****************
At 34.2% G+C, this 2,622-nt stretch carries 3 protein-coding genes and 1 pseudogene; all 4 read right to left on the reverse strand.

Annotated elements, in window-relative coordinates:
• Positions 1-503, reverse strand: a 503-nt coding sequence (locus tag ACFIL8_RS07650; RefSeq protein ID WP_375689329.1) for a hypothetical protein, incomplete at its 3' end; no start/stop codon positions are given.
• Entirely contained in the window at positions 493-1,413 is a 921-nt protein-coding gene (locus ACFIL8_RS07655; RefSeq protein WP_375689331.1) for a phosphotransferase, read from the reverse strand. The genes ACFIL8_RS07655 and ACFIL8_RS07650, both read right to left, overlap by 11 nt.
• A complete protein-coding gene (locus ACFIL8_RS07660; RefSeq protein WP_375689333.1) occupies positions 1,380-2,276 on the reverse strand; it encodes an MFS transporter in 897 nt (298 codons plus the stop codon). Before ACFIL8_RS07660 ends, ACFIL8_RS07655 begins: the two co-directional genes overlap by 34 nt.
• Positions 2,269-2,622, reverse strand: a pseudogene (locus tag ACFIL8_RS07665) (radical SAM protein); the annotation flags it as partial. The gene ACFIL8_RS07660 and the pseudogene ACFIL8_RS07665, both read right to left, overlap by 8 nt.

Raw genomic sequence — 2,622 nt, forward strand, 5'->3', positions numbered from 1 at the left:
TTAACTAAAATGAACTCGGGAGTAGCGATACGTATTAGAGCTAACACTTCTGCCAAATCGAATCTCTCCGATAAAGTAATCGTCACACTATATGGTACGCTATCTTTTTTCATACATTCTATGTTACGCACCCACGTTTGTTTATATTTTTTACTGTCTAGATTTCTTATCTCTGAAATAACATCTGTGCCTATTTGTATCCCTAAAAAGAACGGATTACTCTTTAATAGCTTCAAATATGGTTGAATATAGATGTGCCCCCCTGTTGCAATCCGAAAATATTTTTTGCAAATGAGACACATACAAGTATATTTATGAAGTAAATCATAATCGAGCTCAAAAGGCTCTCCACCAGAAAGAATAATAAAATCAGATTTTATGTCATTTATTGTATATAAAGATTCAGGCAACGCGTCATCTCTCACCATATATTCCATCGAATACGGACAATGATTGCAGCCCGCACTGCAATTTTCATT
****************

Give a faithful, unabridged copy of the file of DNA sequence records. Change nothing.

At 34.2% G+C, this 2,622-nt stretch carries 3 protein-coding genes and 1 pseudogene; all 4 read right to left on the reverse strand.

Annotated elements, in window-relative coordinates:
• Positions 1-503, reverse strand: a 503-nt coding sequence (locus tag ACFIL8_RS07650; RefSeq protein ID WP_375689329.1) for a hypothetical protein, incomplete at its 3' end; no start/stop codon positions are given.
• Entirely contained in the window at positions 493-1,413 is a 921-nt protein-coding gene (locus ACFIL8_RS07655; RefSeq protein WP_375689331.1) for a phosphotransferase, read from the reverse strand. The genes ACFIL8_RS07655 and ACFIL8_RS07650, both read right to left, overlap by 11 nt.
• A complete protein-coding gene (locus ACFIL8_RS07660; RefSeq protein WP_375689333.1) occupies positions 1,380-2,276 on the reverse strand; it encodes an MFS transporter in 897 nt (298 codons plus the stop codon). Before ACFIL8_RS07660 ends, ACFIL8_RS07655 begins: the two co-directional genes overlap by 34 nt.
• Positions 2,269-2,622, reverse strand: a pseudogene (locus tag ACFIL8_RS07665) (radical SAM protein); the annotation flags it as partial. The gene ACFIL8_RS07660 and the pseudogene ACFIL8_RS07665, both read right to left, overlap by 8 nt.

Raw genomic sequence — 2,622 nt, forward strand, 5'->3', positions numbered from 1 at the left:
TTAACTAAAATGAACTCGGGAGTAGCGATACGTATTAGAGCTAACACTTCTGCCAAATCGAATCTCTCCGATAAAGTAATCGTCACACTATATGGTACGCTATCTTTTTTCATACATTCTATGTTACGCACCCACGTTTGTTTATATTTTTTACTGTCTAGATTTCTTATCTCTGAAATAACATCTGTGCCTATTTGTATCCCTAAAAAGAACGGATTACTCTTTAATAGCTTCAAATATGGTTGAATATAGATGTGCCCCCCTGTTGCAATCCGAAAATATTTTTTGCAAATGAGACACATACAAGTATATTTATGAAGTAAATCATAATCGAGCTCAAAAGGCTCTCCACCAGAAAGAATAATAAAATCAGATTTTATGTCATTTATTGTATATAAAGATTCAGGCAACGCGTCATCTCTCACCATATATTCCATCGAATACGGACAATGATTGCAGCCCGCACTGCAATTTTCATT